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Jim Leavitt attended USF’s hall of fame banquet. Could induction be close behind?

The relationship between the university and its ex-football coach appears to be mending.
Former Bulls football coach Jim Leavitt built the program from scratch and led the team its first 13 seasons before his dismissal in January 2010.
Former Bulls football coach Jim Leavitt built the program from scratch and led the team its first 13 seasons before his dismissal in January 2010.
Published Nov. 11|Updated Nov. 11

In one of the more eventful weeks in USF sports history, another highly significant development unfolded Thursday evening, inside a spacious banquet hall.

As the three newest members of the USF Athletic Hall of Fame — including record-setting quarterback Quinton Flowers — formally were inducted, an evening that delivered poignance and plaudits also delivered possibility.

Jim Leavitt, the most successful and controversial coach in Bulls football history, was among the attendees at the Sheraton Tampa Riverwalk.

Could he soon become one of the inductees?

“I genuinely hope so,” said prominent USF booster Jeff Fishman, whose lead gift led to the construction of the Fishman Family Student-Athlete Enrichment Center.

Leavitt, whose notorious dismissal from USF (and ensuing wrongful-termination lawsuit) left him estranged from the program he created for more than a decade, showed up Thursday to honor the man who hired him, former Bulls athletic director Paul Griffin.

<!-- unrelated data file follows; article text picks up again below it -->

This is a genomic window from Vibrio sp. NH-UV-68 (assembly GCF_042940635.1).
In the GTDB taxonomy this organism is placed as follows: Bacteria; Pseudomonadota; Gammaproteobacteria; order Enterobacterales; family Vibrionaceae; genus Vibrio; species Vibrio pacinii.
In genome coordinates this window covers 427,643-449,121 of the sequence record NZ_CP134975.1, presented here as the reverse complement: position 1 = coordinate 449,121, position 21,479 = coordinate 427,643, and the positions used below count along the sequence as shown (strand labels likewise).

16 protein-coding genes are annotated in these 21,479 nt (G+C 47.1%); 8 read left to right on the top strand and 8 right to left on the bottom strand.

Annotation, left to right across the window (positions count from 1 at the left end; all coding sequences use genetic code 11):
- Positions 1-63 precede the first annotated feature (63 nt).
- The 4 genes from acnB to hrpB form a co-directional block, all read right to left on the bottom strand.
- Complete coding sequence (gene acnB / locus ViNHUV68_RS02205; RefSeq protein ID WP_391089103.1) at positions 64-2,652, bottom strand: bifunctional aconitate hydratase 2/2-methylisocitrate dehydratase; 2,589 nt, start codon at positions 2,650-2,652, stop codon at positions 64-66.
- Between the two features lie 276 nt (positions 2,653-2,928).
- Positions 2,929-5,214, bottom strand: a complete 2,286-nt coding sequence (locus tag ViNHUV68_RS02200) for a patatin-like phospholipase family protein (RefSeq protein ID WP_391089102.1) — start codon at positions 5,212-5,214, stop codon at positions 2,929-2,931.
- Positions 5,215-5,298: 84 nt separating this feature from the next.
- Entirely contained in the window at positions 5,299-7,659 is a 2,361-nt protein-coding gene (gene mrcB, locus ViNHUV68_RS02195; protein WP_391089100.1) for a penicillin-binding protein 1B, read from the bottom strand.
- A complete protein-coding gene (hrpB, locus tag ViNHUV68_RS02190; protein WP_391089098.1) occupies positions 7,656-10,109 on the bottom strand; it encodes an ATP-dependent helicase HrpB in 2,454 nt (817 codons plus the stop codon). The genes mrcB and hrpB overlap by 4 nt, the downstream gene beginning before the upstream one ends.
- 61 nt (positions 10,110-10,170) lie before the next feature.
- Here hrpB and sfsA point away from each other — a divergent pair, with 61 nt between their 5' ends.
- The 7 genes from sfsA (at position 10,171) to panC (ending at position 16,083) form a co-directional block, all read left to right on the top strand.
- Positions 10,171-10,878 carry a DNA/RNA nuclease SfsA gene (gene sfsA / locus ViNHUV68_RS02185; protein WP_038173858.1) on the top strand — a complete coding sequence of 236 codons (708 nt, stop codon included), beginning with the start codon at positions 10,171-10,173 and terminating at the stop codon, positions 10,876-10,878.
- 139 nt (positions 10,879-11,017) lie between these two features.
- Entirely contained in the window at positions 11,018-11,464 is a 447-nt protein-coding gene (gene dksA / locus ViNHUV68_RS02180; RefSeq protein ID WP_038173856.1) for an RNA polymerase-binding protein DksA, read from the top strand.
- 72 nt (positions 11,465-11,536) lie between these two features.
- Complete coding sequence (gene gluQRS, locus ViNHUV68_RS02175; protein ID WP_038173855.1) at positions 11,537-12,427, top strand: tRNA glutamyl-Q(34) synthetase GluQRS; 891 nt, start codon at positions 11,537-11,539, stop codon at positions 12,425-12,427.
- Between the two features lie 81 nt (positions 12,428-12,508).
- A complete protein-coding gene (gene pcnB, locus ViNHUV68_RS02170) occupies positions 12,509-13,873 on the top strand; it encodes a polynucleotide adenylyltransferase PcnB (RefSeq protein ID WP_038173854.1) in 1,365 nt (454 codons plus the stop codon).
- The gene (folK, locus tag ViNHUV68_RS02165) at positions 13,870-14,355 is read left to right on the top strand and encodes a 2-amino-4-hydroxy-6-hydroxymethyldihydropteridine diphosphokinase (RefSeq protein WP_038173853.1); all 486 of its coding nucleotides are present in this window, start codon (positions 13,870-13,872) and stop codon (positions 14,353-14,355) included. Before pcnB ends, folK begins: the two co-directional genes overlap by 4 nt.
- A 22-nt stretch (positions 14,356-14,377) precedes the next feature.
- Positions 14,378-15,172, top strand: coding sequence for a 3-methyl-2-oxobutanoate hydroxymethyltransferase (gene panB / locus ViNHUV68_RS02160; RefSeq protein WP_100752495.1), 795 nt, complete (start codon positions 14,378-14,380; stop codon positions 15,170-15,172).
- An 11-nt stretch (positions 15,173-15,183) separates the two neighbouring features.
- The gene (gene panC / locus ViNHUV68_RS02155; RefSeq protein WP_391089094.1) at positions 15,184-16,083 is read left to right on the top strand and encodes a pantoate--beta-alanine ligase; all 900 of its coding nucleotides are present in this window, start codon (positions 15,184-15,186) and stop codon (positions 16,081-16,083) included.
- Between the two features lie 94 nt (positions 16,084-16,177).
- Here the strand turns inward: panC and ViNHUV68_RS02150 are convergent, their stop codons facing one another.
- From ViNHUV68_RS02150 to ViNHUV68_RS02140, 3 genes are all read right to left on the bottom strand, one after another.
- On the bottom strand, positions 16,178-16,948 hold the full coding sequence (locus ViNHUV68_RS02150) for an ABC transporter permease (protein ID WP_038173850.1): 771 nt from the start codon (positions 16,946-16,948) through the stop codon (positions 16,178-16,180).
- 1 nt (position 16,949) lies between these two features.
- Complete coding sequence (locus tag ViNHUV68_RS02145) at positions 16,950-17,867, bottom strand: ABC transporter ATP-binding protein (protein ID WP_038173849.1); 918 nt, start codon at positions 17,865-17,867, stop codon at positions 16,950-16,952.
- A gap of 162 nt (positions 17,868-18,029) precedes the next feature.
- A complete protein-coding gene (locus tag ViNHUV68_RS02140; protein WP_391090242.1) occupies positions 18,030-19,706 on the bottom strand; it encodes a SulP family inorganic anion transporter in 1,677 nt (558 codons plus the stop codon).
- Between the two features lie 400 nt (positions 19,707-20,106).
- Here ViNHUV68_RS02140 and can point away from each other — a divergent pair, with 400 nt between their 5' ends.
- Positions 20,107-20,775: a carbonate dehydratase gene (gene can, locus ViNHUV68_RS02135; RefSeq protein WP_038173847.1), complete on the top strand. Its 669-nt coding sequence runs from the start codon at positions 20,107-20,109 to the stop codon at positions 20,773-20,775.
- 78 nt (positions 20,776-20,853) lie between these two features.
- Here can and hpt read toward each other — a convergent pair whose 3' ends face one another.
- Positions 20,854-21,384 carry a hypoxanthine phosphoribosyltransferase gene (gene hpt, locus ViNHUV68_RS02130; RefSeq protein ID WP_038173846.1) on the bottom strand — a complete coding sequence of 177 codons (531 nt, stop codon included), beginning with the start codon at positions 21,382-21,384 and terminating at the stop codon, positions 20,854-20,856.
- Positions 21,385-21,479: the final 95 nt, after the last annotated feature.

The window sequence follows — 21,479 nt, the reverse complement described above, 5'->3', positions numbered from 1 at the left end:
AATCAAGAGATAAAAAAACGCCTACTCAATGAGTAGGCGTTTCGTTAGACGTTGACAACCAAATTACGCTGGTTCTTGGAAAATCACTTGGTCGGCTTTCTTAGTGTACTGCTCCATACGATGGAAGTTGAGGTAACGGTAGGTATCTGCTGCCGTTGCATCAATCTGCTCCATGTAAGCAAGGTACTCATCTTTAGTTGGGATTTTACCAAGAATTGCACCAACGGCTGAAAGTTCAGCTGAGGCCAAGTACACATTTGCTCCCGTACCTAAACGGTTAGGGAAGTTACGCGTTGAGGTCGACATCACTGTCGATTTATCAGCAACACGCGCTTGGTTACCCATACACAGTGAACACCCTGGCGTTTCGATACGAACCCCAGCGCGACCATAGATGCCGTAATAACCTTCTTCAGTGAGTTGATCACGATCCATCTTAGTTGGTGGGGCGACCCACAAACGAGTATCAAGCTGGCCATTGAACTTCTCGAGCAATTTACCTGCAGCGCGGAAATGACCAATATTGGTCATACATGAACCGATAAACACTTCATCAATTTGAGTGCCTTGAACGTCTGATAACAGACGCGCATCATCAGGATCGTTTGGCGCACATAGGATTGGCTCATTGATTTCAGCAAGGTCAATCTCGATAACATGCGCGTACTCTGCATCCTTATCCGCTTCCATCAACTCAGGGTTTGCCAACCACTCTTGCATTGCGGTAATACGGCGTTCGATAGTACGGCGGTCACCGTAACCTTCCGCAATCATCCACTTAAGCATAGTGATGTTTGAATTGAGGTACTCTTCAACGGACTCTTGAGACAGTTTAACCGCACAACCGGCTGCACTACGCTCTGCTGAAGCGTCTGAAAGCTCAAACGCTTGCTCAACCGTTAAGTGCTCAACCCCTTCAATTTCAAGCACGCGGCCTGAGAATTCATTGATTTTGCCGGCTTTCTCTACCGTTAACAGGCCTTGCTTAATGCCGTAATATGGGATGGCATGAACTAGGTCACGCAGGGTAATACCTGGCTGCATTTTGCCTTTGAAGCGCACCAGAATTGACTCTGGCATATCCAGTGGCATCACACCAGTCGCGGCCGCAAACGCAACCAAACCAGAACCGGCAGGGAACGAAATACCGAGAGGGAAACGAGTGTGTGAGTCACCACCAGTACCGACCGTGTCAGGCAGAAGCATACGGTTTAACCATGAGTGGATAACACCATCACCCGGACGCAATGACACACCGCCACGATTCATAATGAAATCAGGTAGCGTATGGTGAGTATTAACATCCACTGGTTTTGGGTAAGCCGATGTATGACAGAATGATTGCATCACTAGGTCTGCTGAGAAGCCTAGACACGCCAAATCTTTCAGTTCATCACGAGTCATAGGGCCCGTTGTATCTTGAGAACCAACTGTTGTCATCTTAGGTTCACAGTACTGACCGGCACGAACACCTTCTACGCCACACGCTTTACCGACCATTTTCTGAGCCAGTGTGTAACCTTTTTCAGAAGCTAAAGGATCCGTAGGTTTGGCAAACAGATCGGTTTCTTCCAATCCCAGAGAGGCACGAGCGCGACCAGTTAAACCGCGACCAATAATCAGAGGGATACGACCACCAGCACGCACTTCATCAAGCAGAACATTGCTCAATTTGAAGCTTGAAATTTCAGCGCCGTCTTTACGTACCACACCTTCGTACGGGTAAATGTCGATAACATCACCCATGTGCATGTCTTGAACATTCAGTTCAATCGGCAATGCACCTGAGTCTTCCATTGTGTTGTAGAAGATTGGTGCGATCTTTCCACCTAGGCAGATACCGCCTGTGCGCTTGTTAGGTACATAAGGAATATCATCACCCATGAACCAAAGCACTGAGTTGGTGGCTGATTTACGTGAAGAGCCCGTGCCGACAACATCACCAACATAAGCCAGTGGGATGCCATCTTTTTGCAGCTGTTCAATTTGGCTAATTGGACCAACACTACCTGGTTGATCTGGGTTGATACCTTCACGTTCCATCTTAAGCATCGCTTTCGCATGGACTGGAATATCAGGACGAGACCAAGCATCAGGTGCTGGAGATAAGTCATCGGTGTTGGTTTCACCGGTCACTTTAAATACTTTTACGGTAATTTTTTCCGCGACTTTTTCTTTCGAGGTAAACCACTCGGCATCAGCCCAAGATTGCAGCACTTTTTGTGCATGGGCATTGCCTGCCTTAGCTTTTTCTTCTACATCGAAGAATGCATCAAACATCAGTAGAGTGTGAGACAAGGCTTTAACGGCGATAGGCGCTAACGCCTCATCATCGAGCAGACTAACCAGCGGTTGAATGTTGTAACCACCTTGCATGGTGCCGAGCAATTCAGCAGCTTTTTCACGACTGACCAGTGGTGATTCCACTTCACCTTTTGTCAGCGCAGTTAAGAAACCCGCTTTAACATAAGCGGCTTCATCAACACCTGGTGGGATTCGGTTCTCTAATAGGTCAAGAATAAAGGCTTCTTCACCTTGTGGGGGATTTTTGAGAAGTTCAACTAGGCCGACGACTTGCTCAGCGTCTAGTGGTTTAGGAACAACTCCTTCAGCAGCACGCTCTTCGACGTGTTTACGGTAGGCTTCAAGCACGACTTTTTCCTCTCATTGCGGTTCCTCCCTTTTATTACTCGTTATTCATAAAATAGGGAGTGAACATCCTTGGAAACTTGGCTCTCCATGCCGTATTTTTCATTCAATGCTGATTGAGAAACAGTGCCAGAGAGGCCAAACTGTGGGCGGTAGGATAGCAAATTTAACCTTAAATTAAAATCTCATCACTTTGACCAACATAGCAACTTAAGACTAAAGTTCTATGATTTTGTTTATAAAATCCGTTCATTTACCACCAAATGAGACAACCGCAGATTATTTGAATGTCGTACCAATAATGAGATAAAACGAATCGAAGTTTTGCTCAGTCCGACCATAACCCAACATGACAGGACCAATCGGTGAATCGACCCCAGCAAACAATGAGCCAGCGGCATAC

Griffin, among the trio of inductees, mentioned Leavitt during his speech. So did current athletic director Michael Kelly. By several accounts, Leavitt received a highly positive reception, arriving early and staying afterward to mingle.

All of which begs the question of whether a once-icy relationship has thawed enough for Leavitt, who built the program from scratch and led it to a No. 2 Bowl Championship Series (BCS) ranking in 2007, to follow his former boss into the hall.

USF’s web site indicates hall-of-fame candidacy for coaches or administrators is based on their achievements while serving at USF. “Consideration will also be given to a candidate being in good standing in regards to their conduct and citizenship,” the site says.

If Thursday night’s proceedings are any sign, Leavitt’s standing within the USF community is no longer wobbly; far from it. And while the conduct/citizenship part can be deliberated ad nauseum, the fact remains he coached at five other Division I-A programs — all of which presumably vetted him — following his exit from USF.

Naturally, Leavitt’s appearance Thursday will fuel speculation he’s in the running to replace Jeff Scott — fired as football coach on Sunday — and potentially resuscitate the program into which he breathed life more than a quarter-century ago. All indications suggest that’s not happening.

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But today, he seems far closer to being granted a hall pass than ever.

Contact Joey Knight at jknight@tampabay.com. Follow @TBTimes_Bulls

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